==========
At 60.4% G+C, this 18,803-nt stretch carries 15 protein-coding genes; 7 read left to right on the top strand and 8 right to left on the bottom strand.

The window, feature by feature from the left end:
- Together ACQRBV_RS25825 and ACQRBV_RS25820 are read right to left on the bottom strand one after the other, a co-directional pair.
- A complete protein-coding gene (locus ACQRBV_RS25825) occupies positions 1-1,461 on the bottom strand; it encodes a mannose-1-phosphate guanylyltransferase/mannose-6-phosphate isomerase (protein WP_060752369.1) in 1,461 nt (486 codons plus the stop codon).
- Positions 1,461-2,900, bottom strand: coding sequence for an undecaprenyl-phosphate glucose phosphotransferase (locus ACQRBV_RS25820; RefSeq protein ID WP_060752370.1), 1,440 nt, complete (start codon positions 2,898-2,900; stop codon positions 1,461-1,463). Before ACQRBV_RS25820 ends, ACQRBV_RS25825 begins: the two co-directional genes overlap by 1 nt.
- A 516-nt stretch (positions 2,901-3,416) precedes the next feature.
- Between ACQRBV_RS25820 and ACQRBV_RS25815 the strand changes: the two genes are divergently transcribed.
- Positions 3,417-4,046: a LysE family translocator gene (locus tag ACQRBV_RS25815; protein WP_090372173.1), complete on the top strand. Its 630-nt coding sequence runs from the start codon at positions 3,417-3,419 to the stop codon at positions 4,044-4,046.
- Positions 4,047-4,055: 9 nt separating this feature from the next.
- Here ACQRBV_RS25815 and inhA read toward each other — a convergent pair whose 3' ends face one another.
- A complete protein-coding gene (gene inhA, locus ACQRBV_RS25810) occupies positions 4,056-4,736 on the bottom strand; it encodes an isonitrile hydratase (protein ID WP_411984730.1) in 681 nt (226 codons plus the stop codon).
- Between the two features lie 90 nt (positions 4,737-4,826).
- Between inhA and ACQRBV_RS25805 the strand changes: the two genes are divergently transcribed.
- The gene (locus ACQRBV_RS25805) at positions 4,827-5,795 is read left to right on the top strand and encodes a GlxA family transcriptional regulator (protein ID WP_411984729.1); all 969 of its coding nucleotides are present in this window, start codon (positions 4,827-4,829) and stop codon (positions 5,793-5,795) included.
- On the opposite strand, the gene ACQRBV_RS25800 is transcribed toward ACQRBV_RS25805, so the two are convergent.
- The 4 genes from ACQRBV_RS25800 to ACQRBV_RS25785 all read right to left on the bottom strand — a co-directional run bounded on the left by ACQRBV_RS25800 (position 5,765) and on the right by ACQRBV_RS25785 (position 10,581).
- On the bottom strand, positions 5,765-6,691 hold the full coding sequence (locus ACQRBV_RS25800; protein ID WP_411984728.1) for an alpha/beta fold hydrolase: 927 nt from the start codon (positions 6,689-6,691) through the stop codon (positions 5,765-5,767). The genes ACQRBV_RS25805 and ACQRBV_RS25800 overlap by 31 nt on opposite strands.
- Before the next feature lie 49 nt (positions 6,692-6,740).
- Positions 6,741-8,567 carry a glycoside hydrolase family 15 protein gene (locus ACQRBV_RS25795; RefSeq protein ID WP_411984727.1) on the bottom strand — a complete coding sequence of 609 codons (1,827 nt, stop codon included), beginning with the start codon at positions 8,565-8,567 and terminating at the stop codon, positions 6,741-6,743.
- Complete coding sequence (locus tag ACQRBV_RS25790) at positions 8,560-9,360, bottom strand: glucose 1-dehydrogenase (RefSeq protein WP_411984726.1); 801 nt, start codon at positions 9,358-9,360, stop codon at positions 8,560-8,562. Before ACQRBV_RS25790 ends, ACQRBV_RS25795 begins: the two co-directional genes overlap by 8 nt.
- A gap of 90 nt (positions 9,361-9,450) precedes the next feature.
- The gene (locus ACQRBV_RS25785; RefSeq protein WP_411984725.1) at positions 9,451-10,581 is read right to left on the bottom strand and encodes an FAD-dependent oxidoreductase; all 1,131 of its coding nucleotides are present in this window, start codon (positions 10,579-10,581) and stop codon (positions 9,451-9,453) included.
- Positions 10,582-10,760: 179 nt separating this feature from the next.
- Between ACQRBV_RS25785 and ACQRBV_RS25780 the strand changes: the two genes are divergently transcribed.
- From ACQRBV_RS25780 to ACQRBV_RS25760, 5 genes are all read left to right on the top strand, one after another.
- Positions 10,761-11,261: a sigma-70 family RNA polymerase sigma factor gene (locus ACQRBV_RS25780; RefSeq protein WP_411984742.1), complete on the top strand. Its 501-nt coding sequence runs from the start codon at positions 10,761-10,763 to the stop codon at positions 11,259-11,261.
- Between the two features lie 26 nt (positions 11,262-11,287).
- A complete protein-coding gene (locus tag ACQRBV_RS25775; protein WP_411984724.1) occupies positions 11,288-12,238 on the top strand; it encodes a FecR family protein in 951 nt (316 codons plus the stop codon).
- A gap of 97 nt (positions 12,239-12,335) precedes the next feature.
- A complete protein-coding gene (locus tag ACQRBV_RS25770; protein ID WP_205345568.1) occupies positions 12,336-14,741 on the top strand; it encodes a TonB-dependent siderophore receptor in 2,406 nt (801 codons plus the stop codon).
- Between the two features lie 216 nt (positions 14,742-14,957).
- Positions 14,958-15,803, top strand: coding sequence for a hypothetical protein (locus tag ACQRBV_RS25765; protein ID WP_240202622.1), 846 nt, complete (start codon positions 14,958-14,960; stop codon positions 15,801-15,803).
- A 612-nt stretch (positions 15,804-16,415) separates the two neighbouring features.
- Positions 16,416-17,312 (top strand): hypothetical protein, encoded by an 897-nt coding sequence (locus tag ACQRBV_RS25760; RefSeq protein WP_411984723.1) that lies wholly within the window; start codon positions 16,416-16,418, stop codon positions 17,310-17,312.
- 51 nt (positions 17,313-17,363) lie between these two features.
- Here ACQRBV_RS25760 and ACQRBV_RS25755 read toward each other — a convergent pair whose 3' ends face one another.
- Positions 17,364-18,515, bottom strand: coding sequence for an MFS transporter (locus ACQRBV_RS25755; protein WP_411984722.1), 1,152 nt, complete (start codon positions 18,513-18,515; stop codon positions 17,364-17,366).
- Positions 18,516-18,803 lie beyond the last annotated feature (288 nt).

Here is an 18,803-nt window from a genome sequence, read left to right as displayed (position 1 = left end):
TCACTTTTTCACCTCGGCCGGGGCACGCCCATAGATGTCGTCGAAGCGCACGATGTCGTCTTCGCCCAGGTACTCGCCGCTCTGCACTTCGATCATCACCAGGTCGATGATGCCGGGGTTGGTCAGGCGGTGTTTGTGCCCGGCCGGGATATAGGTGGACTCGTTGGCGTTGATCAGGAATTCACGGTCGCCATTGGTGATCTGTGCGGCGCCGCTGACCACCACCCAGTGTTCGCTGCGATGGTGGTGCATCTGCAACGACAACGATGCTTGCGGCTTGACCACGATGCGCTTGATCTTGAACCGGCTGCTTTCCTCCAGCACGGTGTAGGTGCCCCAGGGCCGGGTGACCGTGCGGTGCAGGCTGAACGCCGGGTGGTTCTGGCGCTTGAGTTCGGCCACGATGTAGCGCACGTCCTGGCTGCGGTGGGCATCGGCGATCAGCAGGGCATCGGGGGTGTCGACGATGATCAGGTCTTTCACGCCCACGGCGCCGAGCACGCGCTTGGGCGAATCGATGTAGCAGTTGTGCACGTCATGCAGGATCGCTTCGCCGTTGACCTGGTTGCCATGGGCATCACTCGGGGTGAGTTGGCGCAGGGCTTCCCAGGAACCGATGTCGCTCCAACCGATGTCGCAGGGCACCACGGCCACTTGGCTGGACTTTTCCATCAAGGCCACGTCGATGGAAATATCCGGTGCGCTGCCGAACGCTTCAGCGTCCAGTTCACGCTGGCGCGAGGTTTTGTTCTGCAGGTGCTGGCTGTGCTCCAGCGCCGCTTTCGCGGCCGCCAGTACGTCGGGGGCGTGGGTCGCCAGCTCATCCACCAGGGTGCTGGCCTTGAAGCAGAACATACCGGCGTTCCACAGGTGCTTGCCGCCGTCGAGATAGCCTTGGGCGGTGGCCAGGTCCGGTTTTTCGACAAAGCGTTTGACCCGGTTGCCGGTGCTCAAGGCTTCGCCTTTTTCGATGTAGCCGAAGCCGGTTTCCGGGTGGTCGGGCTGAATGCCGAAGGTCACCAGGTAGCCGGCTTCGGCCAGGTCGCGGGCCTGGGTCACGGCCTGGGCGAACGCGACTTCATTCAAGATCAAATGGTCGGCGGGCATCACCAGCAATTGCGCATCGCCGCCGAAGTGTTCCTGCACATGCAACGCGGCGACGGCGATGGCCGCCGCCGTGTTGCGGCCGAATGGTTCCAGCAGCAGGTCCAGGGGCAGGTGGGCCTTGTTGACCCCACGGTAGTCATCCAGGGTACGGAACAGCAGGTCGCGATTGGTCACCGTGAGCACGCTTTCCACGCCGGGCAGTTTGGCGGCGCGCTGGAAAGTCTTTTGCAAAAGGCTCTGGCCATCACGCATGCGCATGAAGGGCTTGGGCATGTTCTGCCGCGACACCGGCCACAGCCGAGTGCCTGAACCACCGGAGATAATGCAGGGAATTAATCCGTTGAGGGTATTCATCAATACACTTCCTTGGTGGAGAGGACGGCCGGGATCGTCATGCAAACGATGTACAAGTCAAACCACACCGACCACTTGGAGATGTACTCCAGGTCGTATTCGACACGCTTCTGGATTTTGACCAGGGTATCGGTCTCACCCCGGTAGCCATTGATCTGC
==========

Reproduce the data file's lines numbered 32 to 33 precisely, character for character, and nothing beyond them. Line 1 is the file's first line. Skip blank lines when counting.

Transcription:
- Positions 14,958-15,803, top strand: coding sequence for a hypothetical protein (locus tag ACQRBV_RS25765; protein ID WP_240202622.1), 846 nt, complete (start codon positions 14,958-14,960; stop codon positions 15,801-15,803).
- A 612-nt stretch (positions 15,804-16,415) separates the two neighbouring features.